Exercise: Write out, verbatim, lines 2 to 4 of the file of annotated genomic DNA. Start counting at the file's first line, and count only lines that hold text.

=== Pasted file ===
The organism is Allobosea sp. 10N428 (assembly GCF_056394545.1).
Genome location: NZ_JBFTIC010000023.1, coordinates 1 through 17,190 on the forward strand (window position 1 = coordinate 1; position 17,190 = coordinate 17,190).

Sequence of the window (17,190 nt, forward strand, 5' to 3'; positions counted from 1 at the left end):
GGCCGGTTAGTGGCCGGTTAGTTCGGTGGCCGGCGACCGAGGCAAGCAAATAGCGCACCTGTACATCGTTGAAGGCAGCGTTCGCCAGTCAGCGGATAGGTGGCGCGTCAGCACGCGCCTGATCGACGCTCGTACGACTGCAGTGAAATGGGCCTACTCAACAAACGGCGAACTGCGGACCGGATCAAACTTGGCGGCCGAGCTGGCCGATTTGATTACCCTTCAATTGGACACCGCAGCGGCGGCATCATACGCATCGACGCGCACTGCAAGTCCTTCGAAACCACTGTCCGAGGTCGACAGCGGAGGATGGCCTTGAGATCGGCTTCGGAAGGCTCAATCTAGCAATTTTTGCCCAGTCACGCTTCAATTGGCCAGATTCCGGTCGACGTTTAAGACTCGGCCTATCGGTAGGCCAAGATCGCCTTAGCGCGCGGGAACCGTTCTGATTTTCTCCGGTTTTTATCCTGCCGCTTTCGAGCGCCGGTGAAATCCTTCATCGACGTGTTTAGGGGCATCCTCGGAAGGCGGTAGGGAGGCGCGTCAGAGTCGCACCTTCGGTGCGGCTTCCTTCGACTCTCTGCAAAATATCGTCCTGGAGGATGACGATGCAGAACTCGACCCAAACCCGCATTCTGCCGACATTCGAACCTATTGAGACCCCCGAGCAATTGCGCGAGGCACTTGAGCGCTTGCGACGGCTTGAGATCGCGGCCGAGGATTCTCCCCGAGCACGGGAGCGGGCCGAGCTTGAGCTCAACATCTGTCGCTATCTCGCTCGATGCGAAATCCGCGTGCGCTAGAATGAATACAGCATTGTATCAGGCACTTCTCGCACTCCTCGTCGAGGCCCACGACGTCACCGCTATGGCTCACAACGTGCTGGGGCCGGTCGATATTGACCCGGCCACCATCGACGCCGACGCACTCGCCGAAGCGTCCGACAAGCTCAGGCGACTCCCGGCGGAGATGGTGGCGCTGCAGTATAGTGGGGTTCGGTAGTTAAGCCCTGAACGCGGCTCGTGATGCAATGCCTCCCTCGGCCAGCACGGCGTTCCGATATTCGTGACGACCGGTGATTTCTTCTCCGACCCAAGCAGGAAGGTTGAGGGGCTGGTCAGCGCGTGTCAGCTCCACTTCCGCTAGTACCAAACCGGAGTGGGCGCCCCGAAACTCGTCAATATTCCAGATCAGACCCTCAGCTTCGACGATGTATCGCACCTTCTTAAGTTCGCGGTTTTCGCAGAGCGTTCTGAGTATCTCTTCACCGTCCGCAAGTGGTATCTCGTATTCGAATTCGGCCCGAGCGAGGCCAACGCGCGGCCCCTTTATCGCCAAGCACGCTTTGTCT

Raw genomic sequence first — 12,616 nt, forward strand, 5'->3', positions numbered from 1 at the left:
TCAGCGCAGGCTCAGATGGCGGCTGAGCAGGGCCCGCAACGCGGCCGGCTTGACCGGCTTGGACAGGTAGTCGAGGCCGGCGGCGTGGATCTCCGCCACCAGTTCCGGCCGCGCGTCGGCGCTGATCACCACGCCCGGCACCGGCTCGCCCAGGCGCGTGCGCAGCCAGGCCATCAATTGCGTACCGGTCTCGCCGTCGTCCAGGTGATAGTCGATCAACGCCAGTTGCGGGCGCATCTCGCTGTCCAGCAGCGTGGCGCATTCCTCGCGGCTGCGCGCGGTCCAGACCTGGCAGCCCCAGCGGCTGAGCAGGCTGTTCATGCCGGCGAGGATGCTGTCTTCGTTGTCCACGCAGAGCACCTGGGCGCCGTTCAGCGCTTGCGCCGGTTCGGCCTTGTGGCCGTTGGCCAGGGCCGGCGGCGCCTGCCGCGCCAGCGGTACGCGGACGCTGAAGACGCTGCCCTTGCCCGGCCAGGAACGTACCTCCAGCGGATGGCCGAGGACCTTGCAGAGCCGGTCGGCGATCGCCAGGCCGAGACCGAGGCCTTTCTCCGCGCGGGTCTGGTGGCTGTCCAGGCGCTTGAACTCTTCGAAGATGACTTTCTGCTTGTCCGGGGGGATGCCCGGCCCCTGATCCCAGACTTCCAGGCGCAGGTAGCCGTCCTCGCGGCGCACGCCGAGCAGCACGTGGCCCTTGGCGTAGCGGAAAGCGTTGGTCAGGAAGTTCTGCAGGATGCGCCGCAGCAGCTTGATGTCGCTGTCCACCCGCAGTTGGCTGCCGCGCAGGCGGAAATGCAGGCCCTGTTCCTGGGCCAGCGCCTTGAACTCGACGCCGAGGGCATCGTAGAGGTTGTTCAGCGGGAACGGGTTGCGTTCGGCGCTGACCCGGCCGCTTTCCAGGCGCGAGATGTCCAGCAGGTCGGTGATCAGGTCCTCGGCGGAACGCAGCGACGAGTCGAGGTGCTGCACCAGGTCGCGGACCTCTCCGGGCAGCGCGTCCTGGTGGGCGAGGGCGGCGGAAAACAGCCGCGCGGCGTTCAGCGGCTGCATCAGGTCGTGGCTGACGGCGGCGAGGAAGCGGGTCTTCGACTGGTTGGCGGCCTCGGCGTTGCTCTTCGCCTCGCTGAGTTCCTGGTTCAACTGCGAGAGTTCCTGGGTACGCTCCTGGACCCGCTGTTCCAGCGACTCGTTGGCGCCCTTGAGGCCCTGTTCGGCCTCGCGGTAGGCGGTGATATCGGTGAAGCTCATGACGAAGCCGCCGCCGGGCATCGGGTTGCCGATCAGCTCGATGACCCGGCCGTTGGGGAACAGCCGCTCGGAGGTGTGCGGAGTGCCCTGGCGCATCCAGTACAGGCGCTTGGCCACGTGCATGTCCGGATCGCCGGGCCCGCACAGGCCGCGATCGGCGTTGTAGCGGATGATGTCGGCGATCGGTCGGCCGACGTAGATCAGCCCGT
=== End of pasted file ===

Genome location: NZ_JBFTIC010000023.1, coordinates 1 through 17,190 on the forward strand (window position 1 = coordinate 1; position 17,190 = coordinate 17,190).

Sequence of the window (17,190 nt, forward strand, 5' to 3'; positions counted from 1 at the left end):
GGCCGGTTAGTGGCCGGTTAGTTCGGTGGCCGGCGACCGAGGCAAGCAAATAGCGCACCTGTACATCGTTGAAGGCAGCGTTCGCCAGTCAGCGGATAGGTGGCGCGTCAGCACGCGCCTGATCGACGCTCGTACGACTGCAGTGAAATGGGCCTACTCAACAAACGGCGAACTGCGGACCGGATCAAACTTGGCGGCCGAGCTGGCCGATTTGATTACCCTTCAATTGGACACCGCAGCGGCGGCATCATACGCATCGACGCGCACTGCAAGTCCTTCGAAACCACTGTCCGAGGTCGACAGCGGAGGATGGCCTTGAGATCGGCTTCGGAAGGCTCAATCTAGCAATTTTTGCCCAGTCACGCTTCAATTGGCCAGATTCCGGTCGACGTTTAAGACTCGGCCTATCGGTAGGCCAAGATCGCCTTAGCGCGCGGGAACCGTTCTGATTTTCTCCGGTTTTTATCCTGCCGCTTTCGAGCGCCGGTGAAATCCTTCATCGACGTGTTTAGGGGCATCCTCGGAAGGCGGTAGGGAGGCGCGTCAGAGTCGCACCTTCGGTGCGGCTTCCTTCGACTCTCTGCAAAATATCGTCCTGGAGGATGACGATGCAGAACTCGACCCAAACCCGCATTCTGCCGACATTCGAACCTATTGAGACCCCCGAGCAATTGCGCGAGGCACTTGAGCGCTTGCGACGGCTTGAGATCGCGGCCGAGGATTCTCCCCGAGCACGGGAGCGGGCCGAGCTTGAGCTCAACATCTGTCGCTATCTCGCTCGATGCGAAATCCGCGTGCGCTAGAATGAATACAGCATTGTATCAGGCACTTCTCGCACTCCTCGTCGAGGCCCACGACGTCACCGCTATGGCTCACAACGTGCTGGGGCCGGTCGATATTGACCCGGCCACCATCGACGCCGACGCACTCGCCGAAGCGTCCGACAAGCTCAGGCGACTCCCGGCGGAGATGGTGGCGCTGCAGTATAGTGGGGTTCGGTAGTTAAGCCCTGAACGCGGCTCGTGATGCAATGCCTCCCTCGGCCAGCACGGCGTTCCGATATTCGTGACGACCGGTGATTTCTTCTCCGACCCAAGCAGGAAGGTTGAGGGGCTGGTCAGCGCGTGTCAGCTCCACTTCCGCTAGTACCAAACCGGAGTGGGCGCCCCGAAACTCGTCAATATTCCAGATCAGACCCTCAGCTTCGACGATGTATCGCACCTTCTTAAGTTCGCGGTTTTCGCAGAGCGTTCTGAGTATCTCTTCACCGTCCGCAAGTGGTATCTCGTATTCGAATTCGGCCCGAGCGAGGCCAACGCGCGGCCCCTTTATCGCCAAGCACGCTTTGTCT